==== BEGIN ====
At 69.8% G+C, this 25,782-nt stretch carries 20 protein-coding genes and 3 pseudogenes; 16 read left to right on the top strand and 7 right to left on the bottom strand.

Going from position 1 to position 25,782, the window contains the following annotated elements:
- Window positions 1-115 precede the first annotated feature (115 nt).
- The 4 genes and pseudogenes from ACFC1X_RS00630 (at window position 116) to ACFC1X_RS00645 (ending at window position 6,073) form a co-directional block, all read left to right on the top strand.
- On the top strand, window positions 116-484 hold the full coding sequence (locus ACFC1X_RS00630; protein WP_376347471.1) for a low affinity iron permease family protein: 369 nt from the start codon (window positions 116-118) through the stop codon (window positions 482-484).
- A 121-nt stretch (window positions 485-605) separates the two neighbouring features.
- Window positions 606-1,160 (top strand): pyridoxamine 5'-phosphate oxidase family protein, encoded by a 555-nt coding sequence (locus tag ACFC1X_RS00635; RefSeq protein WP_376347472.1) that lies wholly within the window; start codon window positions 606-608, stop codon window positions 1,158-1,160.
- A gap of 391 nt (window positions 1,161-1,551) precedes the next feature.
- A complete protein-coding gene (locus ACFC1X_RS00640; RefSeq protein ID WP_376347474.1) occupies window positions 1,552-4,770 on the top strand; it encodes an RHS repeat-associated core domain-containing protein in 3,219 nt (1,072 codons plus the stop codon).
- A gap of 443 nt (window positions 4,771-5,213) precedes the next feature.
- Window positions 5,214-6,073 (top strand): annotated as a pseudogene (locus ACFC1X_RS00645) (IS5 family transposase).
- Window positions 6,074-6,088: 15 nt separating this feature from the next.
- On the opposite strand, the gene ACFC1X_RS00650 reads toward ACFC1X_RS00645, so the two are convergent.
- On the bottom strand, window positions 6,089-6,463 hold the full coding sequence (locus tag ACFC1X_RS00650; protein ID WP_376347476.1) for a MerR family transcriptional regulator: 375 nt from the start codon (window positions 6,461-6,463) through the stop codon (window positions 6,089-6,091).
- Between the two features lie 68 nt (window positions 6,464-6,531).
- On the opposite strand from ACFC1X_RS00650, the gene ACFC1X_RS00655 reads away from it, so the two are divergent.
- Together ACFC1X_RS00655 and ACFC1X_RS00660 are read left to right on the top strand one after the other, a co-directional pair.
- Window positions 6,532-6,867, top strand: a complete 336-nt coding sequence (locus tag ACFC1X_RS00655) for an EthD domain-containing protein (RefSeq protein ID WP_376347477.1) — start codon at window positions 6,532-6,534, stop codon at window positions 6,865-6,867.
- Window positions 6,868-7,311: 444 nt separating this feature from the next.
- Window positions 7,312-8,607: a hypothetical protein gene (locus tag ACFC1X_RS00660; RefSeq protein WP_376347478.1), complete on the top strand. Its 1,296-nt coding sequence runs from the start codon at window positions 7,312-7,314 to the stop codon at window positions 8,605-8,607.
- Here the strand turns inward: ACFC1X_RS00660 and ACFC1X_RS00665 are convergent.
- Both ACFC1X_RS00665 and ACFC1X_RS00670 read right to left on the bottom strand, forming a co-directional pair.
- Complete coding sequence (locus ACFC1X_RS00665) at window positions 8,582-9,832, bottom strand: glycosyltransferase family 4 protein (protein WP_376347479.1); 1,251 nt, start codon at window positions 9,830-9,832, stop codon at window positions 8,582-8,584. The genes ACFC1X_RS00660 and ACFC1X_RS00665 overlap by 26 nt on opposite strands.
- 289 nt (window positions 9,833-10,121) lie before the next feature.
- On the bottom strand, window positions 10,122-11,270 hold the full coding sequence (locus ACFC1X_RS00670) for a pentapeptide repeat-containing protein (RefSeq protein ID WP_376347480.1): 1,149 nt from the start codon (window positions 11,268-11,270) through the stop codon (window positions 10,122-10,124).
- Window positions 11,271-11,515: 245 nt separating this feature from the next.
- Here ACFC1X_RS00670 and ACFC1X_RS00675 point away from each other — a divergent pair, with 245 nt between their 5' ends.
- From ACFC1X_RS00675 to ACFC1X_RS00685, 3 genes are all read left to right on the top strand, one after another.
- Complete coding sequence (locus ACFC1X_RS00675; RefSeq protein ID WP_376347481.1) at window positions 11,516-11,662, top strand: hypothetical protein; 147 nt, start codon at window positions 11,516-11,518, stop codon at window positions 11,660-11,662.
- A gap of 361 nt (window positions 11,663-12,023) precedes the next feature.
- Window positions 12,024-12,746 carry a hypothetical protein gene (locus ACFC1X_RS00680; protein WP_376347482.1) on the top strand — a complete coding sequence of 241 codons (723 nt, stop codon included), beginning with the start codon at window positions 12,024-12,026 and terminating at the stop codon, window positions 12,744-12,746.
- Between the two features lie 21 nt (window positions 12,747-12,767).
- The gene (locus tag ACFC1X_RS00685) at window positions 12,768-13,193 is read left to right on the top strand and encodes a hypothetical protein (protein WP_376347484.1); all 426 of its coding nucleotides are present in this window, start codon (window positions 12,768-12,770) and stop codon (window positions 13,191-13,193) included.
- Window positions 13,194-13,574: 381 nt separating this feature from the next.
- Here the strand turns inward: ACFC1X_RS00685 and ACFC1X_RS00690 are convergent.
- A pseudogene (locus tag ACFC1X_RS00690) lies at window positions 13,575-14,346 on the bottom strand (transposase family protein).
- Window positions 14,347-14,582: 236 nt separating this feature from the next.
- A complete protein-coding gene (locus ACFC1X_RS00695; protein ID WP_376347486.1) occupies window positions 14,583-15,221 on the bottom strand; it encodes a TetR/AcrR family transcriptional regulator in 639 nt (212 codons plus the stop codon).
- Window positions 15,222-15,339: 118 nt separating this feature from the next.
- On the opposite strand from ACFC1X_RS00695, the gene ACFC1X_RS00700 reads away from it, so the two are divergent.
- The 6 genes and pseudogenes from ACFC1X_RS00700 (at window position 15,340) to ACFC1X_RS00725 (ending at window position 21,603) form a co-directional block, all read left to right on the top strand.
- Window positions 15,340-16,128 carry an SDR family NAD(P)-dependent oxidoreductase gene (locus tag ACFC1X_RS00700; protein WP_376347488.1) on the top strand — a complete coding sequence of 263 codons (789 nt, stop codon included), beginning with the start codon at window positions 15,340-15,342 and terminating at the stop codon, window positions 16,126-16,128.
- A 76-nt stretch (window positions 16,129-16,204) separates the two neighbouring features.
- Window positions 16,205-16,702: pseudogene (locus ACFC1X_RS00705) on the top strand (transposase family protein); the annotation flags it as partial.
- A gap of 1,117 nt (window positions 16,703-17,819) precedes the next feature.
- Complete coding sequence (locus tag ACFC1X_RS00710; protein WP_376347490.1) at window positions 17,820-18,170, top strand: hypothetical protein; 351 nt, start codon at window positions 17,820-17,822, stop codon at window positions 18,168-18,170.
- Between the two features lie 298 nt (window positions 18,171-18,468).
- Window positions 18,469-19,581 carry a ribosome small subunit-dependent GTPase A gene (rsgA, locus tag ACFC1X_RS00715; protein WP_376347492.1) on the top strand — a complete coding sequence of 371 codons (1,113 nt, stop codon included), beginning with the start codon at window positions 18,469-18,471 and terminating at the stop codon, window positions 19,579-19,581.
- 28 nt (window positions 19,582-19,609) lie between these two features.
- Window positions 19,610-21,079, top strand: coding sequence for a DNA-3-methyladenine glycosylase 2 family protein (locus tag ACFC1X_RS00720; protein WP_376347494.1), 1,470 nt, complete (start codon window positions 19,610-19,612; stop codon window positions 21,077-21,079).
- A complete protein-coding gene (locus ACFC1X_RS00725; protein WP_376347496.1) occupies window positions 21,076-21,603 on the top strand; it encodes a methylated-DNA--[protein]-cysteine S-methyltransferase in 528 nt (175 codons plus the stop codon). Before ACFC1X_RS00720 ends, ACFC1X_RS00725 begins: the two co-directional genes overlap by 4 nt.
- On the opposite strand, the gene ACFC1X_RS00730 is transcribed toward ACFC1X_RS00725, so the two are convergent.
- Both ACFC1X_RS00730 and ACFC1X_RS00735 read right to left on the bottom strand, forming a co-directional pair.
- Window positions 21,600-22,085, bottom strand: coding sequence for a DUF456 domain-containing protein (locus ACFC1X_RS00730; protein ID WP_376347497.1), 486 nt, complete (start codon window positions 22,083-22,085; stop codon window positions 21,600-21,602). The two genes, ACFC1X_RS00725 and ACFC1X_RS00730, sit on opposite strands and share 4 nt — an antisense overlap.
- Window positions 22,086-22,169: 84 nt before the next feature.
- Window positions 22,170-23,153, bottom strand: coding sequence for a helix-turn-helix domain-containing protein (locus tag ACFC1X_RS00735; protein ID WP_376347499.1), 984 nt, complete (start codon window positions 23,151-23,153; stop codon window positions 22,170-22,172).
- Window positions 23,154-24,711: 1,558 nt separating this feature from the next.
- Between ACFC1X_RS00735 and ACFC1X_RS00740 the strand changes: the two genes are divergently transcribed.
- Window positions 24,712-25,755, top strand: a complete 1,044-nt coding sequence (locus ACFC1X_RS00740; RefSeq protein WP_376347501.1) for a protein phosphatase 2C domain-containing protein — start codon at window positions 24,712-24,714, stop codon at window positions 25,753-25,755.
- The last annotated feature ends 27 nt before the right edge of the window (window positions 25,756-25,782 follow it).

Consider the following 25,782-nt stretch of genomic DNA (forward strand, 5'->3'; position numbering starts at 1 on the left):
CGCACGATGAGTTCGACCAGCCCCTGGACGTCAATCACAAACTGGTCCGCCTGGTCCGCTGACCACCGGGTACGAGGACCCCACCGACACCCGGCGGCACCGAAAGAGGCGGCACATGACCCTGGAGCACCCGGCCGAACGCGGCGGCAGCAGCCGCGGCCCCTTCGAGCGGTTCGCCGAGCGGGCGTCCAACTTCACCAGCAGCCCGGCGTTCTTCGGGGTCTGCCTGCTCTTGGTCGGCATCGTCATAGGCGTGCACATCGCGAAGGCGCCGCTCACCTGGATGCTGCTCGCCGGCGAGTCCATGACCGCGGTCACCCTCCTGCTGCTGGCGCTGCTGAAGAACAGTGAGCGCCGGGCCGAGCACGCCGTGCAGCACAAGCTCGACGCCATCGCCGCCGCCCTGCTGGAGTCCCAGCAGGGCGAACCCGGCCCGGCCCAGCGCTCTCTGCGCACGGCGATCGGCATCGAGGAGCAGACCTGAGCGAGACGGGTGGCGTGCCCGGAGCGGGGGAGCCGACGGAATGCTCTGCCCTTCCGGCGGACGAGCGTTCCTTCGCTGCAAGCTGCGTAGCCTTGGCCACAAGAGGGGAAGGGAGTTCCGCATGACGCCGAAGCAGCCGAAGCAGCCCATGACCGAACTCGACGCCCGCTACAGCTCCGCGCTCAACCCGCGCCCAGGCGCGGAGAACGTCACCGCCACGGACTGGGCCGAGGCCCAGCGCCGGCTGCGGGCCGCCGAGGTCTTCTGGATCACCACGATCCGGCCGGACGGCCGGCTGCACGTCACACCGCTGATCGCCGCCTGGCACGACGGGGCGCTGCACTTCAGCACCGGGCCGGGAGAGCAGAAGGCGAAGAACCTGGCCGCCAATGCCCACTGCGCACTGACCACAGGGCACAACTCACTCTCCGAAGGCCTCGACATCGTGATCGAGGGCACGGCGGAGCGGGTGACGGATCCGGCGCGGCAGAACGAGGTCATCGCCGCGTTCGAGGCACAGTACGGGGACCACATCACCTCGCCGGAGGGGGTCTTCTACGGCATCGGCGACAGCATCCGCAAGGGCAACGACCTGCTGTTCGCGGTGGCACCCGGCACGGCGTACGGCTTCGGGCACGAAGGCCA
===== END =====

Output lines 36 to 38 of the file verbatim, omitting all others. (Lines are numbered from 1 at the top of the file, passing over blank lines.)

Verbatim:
- A pseudogene (locus tag ACFC1X_RS00690) lies at window positions 13,575-14,346 on the bottom strand (transposase family protein).
- Window positions 14,347-14,582: 236 nt separating this feature from the next.
- A complete protein-coding gene (locus ACFC1X_RS00695; protein ID WP_376347486.1) occupies window positions 14,583-15,221 on the bottom strand; it encodes a TetR/AcrR family transcriptional regulator in 639 nt (212 codons plus the stop codon).